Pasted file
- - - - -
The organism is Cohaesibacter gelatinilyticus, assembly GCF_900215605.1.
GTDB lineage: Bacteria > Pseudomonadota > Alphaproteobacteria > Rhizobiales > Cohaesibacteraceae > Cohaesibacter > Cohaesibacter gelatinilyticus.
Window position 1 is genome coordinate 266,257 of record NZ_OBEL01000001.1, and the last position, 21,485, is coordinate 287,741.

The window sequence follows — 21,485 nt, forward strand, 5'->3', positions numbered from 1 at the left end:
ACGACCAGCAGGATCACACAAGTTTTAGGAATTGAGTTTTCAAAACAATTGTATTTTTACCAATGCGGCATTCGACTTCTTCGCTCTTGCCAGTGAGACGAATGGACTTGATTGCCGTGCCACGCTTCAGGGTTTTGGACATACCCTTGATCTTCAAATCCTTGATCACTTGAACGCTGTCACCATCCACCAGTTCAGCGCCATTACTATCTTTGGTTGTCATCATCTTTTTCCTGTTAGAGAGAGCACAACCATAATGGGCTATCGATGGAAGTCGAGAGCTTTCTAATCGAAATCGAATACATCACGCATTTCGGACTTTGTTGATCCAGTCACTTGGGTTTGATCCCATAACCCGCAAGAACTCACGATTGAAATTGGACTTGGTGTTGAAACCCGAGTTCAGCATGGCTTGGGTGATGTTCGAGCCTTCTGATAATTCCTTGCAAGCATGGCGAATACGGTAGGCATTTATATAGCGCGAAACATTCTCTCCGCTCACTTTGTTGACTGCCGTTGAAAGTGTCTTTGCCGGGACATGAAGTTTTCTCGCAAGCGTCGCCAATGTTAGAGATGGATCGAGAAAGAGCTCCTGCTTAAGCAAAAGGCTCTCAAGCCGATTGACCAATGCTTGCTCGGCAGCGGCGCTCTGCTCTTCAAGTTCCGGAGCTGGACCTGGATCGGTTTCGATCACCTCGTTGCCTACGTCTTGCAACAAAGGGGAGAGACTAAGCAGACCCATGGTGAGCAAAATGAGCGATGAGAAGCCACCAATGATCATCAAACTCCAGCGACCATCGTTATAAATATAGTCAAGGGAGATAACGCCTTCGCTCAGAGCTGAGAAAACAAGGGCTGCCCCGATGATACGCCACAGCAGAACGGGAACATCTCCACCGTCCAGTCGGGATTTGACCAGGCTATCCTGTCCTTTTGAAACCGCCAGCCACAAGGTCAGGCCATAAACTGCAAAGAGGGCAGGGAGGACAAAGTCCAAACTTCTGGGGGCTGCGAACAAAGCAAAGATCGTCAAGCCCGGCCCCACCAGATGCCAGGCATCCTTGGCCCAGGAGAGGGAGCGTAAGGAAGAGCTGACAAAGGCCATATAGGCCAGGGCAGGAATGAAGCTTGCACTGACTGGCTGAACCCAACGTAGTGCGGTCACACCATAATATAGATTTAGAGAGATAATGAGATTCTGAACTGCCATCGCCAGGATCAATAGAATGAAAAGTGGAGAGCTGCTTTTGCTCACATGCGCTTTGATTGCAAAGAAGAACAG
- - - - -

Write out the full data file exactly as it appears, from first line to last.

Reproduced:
The organism is Cohaesibacter gelatinilyticus, assembly GCF_900215605.1.
GTDB lineage: Bacteria > Pseudomonadota > Alphaproteobacteria > Rhizobiales > Cohaesibacteraceae > Cohaesibacter > Cohaesibacter gelatinilyticus.
Window position 1 is genome coordinate 266,257 of record NZ_OBEL01000001.1, and the last position, 21,485, is coordinate 287,741.

The window sequence follows — 21,485 nt, forward strand, 5'->3', positions numbered from 1 at the left end:
ACGACCAGCAGGATCACACAAGTTTTAGGAATTGAGTTTTCAAAACAATTGTATTTTTACCAATGCGGCATTCGACTTCTTCGCTCTTGCCAGTGAGACGAATGGACTTGATTGCCGTGCCACGCTTCAGGGTTTTGGACATACCCTTGATCTTCAAATCCTTGATCACTTGAACGCTGTCACCATCCACCAGTTCAGCGCCATTACTATCTTTGGTTGTCATCATCTTTTTCCTGTTAGAGAGAGCACAACCATAATGGGCTATCGATGGAAGTCGAGAGCTTTCTAATCGAAATCGAATACATCACGCATTTCGGACTTTGTTGATCCAGTCACTTGGGTTTGATCCCATAACCCGCAAGAACTCACGATTGAAATTGGACTTGGTGTTGAAACCCGAGTTCAGCATGGCTTGGGTGATGTTCGAGCCTTCTGATAATTCCTTGCAAGCATGGCGAATACGGTAGGCATTTATATAGCGCGAAACATTCTCTCCGCTCACTTTGTTGACTGCCGTTGAAAGTGTCTTTGCCGGGACATGAAGTTTTCTCGCAAGCGTCGCCAATGTTAGAGATGGATCGAGAAAGAGCTCCTGCTTAAGCAAAAGGCTCTCAAGCCGATTGACCAATGCTTGCTCGGCAGCGGCGCTCTGCTCTTCAAGTTCCGGAGCTGGACCTGGATCGGTTTCGATCACCTCGTTGCCTACGTCTTGCAACAAAGGGGAGAGACTAAGCAGACCCATGGTGAGCAAAATGAGCGATGAGAAGCCACCAATGATCATCAAACTCCAGCGACCATCGTTATAAATATAGTCAAGGGAGATAACGCCTTCGCTCAGAGCTGAGAAAACAAGGGCTGCCCCGATGATACGCCACAGCAGAACGGGAACATCTCCACCGTCCAGTCGGGATTTGACCAGGCTATCCTGTCCTTTTGAAACCGCCAGCCACAAGGTCAGGCCATAAACTGCAAAGAGGGCAGGGAGGACAAAGTCCAAACTTCTGGGGGCTGCGAACAAAGCAAAGATCGTCAAGCCCGGCCCCACCAGATGCCAGGCATCCTTGGCCCAGGAGAGGGAGCGTAAGGAAGAGCTGACAAAGGCCATATAGGCCAGGGCAGGAATGAAGCTTGCACTGACTGGCTGAACCCAACGTAGTGCGGTCACACCATAATATAGATTTAGAGAGATAATGAGATTCTGAACTGCCATCGCCAGGATCAATAGAATGAAAAGTGGAGAGCTGCTTTTGCTCACATGCGCTTTGATTGCAAAGAAGAACAG